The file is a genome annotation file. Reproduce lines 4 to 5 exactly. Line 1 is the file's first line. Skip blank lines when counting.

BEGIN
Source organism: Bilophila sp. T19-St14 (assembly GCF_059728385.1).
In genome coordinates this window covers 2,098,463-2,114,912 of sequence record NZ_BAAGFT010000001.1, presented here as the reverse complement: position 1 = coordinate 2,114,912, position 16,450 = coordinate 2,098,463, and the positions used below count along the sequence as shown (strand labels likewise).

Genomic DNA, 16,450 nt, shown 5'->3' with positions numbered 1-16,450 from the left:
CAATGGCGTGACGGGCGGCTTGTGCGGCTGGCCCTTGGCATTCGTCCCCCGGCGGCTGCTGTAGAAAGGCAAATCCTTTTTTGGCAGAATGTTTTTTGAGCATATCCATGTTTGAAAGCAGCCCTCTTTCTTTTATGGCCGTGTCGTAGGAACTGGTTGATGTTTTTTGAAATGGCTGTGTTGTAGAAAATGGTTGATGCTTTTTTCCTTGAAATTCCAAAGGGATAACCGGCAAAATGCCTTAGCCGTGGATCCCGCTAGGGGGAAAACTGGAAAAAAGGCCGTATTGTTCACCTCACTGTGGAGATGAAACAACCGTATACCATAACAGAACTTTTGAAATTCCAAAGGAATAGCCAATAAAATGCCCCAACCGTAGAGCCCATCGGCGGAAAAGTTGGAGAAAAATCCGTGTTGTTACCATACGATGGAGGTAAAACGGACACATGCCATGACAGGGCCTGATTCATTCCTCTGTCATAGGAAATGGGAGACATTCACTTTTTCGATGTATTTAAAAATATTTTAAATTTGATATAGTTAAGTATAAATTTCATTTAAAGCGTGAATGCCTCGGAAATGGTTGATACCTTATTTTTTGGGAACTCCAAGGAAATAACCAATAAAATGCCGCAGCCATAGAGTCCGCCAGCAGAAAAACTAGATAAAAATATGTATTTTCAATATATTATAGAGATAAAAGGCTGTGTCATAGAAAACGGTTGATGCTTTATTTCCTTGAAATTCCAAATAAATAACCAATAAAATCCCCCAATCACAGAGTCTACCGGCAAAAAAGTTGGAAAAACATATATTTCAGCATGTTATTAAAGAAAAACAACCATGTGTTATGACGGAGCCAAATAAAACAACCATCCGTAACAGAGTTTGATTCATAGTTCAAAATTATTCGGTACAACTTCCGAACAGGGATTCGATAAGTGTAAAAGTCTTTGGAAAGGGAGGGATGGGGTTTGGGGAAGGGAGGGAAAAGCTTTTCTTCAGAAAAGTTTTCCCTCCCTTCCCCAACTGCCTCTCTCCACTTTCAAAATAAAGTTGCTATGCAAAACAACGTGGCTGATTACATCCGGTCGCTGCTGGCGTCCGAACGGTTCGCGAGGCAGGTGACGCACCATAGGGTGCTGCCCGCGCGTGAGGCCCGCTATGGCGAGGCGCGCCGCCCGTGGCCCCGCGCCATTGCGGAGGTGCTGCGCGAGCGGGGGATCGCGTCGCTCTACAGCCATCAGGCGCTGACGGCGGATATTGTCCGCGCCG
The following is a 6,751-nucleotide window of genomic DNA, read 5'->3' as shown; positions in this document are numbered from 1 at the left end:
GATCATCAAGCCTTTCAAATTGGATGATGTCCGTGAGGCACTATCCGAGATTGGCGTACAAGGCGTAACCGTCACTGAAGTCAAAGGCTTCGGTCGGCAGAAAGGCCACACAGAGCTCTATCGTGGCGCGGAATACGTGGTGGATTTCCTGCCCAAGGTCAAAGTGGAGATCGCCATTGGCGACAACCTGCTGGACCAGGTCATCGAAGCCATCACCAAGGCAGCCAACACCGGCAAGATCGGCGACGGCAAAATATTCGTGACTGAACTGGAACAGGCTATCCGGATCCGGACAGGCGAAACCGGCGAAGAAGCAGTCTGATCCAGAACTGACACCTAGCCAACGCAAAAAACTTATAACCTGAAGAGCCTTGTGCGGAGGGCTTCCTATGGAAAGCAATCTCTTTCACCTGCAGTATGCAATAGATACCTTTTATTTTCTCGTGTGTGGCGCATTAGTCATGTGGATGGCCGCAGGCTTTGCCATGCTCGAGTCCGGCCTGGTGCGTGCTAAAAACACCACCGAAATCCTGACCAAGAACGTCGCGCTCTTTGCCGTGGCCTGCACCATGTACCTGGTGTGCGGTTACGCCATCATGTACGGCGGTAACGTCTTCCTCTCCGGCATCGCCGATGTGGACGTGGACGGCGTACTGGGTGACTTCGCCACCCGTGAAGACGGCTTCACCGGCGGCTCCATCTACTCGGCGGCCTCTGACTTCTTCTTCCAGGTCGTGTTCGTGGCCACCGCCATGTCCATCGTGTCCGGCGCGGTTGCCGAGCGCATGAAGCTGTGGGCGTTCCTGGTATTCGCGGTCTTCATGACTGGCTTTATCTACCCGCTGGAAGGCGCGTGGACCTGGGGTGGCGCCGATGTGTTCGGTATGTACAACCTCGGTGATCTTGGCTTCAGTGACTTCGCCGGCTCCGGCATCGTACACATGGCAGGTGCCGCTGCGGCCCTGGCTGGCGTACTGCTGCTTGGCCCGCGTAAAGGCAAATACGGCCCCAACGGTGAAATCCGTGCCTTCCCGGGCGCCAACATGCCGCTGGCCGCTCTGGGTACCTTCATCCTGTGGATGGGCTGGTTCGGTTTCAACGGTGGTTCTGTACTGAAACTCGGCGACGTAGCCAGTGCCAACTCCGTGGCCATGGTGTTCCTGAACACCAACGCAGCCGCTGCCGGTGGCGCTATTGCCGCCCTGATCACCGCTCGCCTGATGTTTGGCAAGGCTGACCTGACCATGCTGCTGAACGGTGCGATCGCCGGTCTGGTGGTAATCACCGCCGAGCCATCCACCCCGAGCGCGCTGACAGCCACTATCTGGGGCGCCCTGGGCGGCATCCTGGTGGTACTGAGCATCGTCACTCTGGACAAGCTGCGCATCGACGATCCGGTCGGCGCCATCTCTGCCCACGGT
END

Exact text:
CAATGGCGTGACGGGCGGCTTGTGCGGCTGGCCCTTGGCATTCGTCCCCCGGCGGCTGCTGTAGAAAGGCAAATCCTTTTTTGGCAGAATGTTTTTTGAGCATATCCATGTTTGAAAGCAGCCCTCTTTCTTTTATGGCCGTGTCGTAGGAACTGGTTGATGTTTTTTGAAATGGCTGTGTTGTAGAAAATGGTTGATGCTTTTTTCCTTGAAATTCCAAAGGGATAACCGGCAAAATGCCTTAGCCGTGGATCCCGCTAGGGGGAAAACTGGAAAAAAGGCCGTATTGTTCACCTCACTGTGGAGATGAAACAACCGTATACCATAACAGAACTTTTGAAATTCCAAAGGAATAGCCAATAAAATGCCCCAACCGTAGAGCCCATCGGCGGAAAAGTTGGAGAAAAATCCGTGTTGTTACCATACGATGGAGGTAAAACGGACACATGCCATGACAGGGCCTGATTCATTCCTCTGTCATAGGAAATGGGAGACATTCACTTTTTCGATGTATTTAAAAATATTTTAAATTTGATATAGTTAAGTATAAATTTCATTTAAAGCGTGAATGCCTCGGAAATGGTTGATACCTTATTTTTTGGGAACTCCAAGGAAATAACCAATAAAATGCCGCAGCCATAGAGTCCGCCAGCAGAAAAACTAGATAAAAATATGTATTTTCAATATATTATAGAGATAAAAGGCTGTGTCATAGAAAACGGTTGATGCTTTATTTCCTTGAAATTCCAAATAAATAACCAATAAAATCCCCCAATCACAGAGTCTACCGGCAAAAAAGTTGGAAAAACATATATTTCAGCATGTTATTAAAGAAAAACAACCATGTGTTATGACGGAGCCAAATAAAACAACCATCCGTAACAGAGTTTGATTCATAGTTCAAAATTATTCGGTACAACTTCCGAACAGGGATTCGATAAGTGTAAAAGTCTTTGGAAAGGGAGGGATGGGGTTTGGGGAAGGGAGGGAAAAGCTTTTCTTCAGAAAAGTTTTCCCTCCCTTCCCCAACTGCCTCTCTCCACTTTCAAAATAAAGTTGCTATGCAAAACAACGTGGCTGATTACATCCGGTCGCTGCTGGCGTCCGAACGGTTCGCGAGGCAGGTGACGCACCATAGGGTGCTGCCCGCGCGTGAGGCCCGCTATGGCGAGGCGCGCCGCCCGTGGCCCCGCGCCATTGCGGAGGTGCTGCGCGAGCGGGGGATCGCGTCGCTCTACAGCCATCAGGCGCTGACGGCGGATATTGTCCGCGCCG
The following is a 6,751-nucleotide window of genomic DNA, read 5'->3' as shown; positions in this document are numbered from 1 at the left end: